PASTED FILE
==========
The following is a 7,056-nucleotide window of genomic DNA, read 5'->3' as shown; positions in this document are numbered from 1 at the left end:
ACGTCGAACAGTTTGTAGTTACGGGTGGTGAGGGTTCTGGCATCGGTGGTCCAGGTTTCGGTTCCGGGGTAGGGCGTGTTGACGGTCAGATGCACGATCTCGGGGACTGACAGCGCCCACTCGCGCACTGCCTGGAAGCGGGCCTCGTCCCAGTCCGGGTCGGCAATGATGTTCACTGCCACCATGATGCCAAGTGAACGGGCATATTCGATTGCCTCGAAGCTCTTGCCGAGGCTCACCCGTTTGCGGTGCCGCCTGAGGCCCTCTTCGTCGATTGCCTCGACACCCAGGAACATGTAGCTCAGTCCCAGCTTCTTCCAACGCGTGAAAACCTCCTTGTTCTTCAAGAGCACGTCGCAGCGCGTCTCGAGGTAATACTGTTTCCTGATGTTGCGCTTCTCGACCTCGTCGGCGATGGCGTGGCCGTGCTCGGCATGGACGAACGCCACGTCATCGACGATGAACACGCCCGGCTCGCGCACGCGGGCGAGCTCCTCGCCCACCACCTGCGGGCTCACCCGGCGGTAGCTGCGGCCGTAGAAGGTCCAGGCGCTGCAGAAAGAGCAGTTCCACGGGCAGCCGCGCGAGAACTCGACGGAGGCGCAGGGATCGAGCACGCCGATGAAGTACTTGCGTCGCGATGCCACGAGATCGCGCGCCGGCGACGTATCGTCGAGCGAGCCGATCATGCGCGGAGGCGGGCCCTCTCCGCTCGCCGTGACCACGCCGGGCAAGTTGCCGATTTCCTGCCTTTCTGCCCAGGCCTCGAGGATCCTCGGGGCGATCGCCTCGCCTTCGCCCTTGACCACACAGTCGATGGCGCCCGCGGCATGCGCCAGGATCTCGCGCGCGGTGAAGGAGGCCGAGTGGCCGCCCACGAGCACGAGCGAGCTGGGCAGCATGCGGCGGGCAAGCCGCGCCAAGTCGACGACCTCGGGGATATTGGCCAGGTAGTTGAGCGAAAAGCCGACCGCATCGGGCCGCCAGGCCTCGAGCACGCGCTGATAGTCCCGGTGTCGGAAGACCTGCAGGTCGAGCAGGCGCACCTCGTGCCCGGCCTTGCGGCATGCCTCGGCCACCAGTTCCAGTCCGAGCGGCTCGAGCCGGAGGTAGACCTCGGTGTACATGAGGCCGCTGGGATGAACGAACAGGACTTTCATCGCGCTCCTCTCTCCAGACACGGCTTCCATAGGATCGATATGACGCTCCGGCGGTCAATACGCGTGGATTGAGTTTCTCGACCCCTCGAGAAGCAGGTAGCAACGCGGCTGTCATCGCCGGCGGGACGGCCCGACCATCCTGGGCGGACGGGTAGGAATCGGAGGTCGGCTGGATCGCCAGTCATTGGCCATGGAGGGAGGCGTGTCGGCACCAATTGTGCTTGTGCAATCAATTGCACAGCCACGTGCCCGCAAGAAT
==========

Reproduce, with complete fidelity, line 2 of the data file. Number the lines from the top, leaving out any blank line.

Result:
ACGTCGAACAGTTTGTAGTTACGGGTGGTGAGGGTTCTGGCATCGGTGGTCCAGGTTTCGGTTCCGGGGTAGGGCGTGTTGACGGTCAGATGCACGATCTCGGGGACTGACAGCGCCCACTCGCGCACTGCCTGGAAGCGGGCCTCGTCCCAGTCCGGGTCGGCAATGATGTTCACTGCCACCATGATGCCAAGTGAACGGGCATATTCGATTGCCTCGAAGCTCTTGCCGAGGCTCACCCGTTTGCGGTGCCGCCTGAGGCCCTCTTCGTCGATTGCCTCGACACCCAGGAACATGTAGCTCAGTCCCAGCTTCTTCCAACGCGTGAAAACCTCCTTGTTCTTCAAGAGCACGTCGCAGCGCGTCTCGAGGTAATACTGTTTCCTGATGTTGCGCTTCTCGACCTCGTCGGCGATGGCGTGGCCGTGCTCGGCATGGACGAACGCCACGTCATCGACGATGAACACGCCCGGCTCGCGCACGCGGGCGAGCTCCTCGCCCACCACCTGCGGGCTCACCCGGCGGTAGCTGCGGCCGTAGAAGGTCCAGGCGCTGCAGAAAGAGCAGTTCCACGGGCAGCCGCGCGAGAACTCGACGGAGGCGCAGGGATCGAGCACGCCGATGAAGTACTTGCGTCGCGATGCCACGAGATCGCGCGCCGGCGACGTATCGTCGAGCGAGCCGATCATGCGCGGAGGCGGGCCCTCTCCGCTCGCCGTGACCACGCCGGGCAAGTTGCCGATTTCCTGCCTTTCTGCCCAGGCCTCGAGGATCCTCGGGGCGATCGCCTCGCCTTCGCCCTTGACCACACAGTCGATGGCGCCCGCGGCATGCGCCAGGATCTCGCGCGCGGTGAAGGAGGCCGAGTGGCCGCCCACGAGCACGAGCGAGCTGGGCAGCATGCGGCGGGCAAGCCGCGCCAAGTCGACGACCTCGGGGATATTGGCCAGGTAGTTGAGCGAAAAGCCGACCGCATCGGGCCGCCAGGCCTCGAGCACGCGCTGATAGTCCCGGTGTCGGAAGACCTGCAGGTCGAGCAGGCGCACCTCGTGCCCGGCCTTGCGGCATGCCTCGGCCACCAGTTCCAGTCCGAGCGGCTCGAGCCGGAGGTAGACCTCGGTGTACATGAGGCCGCTGGGATGAACGAACAGGACTTTCATCGCGCTCCTCTCTCCAGACACGGCTTCCATAGGATCGATATGACGCTCCGGCGGTCAATACGCGTGGATTGAGTTTCTCGACCCCTCGAGAAGCAGGTAGCAACGCGGCTGTCATCGCCGGCGGGACGGCCCGACCATCCTGGGCGGACGGGTAGGAATCGGAGGTCGGCTGGATCGCCAGTCATTGGCCATGGAGGGAGGCGTGTCGGCACCAATTGTGCTTGTGCAATCAATTGCACAGCCACGTGCCCGCAAGAAT